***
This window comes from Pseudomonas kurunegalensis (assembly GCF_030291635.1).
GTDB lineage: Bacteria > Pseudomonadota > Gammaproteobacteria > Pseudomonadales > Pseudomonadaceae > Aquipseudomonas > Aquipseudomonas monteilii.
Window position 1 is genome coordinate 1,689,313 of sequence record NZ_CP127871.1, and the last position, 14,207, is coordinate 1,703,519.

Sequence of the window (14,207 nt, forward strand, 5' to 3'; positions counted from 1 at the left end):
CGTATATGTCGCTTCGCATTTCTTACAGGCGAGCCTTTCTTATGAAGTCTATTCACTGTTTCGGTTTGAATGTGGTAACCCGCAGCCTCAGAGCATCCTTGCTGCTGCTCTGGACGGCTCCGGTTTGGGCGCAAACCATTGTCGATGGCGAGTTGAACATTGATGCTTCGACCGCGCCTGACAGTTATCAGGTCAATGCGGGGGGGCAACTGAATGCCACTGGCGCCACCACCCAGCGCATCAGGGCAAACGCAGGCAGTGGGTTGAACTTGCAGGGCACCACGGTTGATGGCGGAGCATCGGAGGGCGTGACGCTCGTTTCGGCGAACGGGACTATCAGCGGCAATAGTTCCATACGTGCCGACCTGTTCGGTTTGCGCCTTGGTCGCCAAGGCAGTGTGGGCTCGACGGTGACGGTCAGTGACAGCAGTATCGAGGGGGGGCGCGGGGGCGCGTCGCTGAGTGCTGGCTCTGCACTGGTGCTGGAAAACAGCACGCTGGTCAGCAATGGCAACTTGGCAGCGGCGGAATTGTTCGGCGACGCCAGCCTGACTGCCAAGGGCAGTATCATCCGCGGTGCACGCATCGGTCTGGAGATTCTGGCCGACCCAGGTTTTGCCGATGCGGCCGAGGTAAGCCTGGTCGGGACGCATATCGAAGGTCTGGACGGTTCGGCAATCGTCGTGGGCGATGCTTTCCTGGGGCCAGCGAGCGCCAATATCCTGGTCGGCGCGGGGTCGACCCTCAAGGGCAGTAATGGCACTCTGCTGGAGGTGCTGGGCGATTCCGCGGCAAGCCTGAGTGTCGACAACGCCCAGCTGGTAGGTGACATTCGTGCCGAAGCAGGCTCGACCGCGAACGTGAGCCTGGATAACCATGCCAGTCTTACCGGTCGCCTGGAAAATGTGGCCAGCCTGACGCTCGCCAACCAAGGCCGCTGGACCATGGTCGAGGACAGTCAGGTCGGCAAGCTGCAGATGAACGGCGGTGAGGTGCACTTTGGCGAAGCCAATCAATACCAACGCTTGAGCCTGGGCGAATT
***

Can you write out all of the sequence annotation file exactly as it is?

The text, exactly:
This window comes from Pseudomonas kurunegalensis (assembly GCF_030291635.1).
GTDB lineage: Bacteria > Pseudomonadota > Gammaproteobacteria > Pseudomonadales > Pseudomonadaceae > Aquipseudomonas > Aquipseudomonas monteilii.
Window position 1 is genome coordinate 1,689,313 of sequence record NZ_CP127871.1, and the last position, 14,207, is coordinate 1,703,519.

Sequence of the window (14,207 nt, forward strand, 5' to 3'; positions counted from 1 at the left end):
CGTATATGTCGCTTCGCATTTCTTACAGGCGAGCCTTTCTTATGAAGTCTATTCACTGTTTCGGTTTGAATGTGGTAACCCGCAGCCTCAGAGCATCCTTGCTGCTGCTCTGGACGGCTCCGGTTTGGGCGCAAACCATTGTCGATGGCGAGTTGAACATTGATGCTTCGACCGCGCCTGACAGTTATCAGGTCAATGCGGGGGGGCAACTGAATGCCACTGGCGCCACCACCCAGCGCATCAGGGCAAACGCAGGCAGTGGGTTGAACTTGCAGGGCACCACGGTTGATGGCGGAGCATCGGAGGGCGTGACGCTCGTTTCGGCGAACGGGACTATCAGCGGCAATAGTTCCATACGTGCCGACCTGTTCGGTTTGCGCCTTGGTCGCCAAGGCAGTGTGGGCTCGACGGTGACGGTCAGTGACAGCAGTATCGAGGGGGGGCGCGGGGGCGCGTCGCTGAGTGCTGGCTCTGCACTGGTGCTGGAAAACAGCACGCTGGTCAGCAATGGCAACTTGGCAGCGGCGGAATTGTTCGGCGACGCCAGCCTGACTGCCAAGGGCAGTATCATCCGCGGTGCACGCATCGGTCTGGAGATTCTGGCCGACCCAGGTTTTGCCGATGCGGCCGAGGTAAGCCTGGTCGGGACGCATATCGAAGGTCTGGACGGTTCGGCAATCGTCGTGGGCGATGCTTTCCTGGGGCCAGCGAGCGCCAATATCCTGGTCGGCGCGGGGTCGACCCTCAAGGGCAGTAATGGCACTCTGCTGGAGGTGCTGGGCGATTCCGCGGCAAGCCTGAGTGTCGACAACGCCCAGCTGGTAGGTGACATTCGTGCCGAAGCAGGCTCGACCGCGAACGTGAGCCTGGATAACCATGCCAGTCTTACCGGTCGCCTGGAAAATGTGGCCAGCCTGACGCTCGCCAACCAAGGCCGCTGGACCATGGTCGAGGACAGTCAGGTCGGCAAGCTGCAGATGAACGGCGGTGAGGTGCACTTTGGCGAAGCCAATCAATACCAACGCTTGAGCCTGGGCGAATT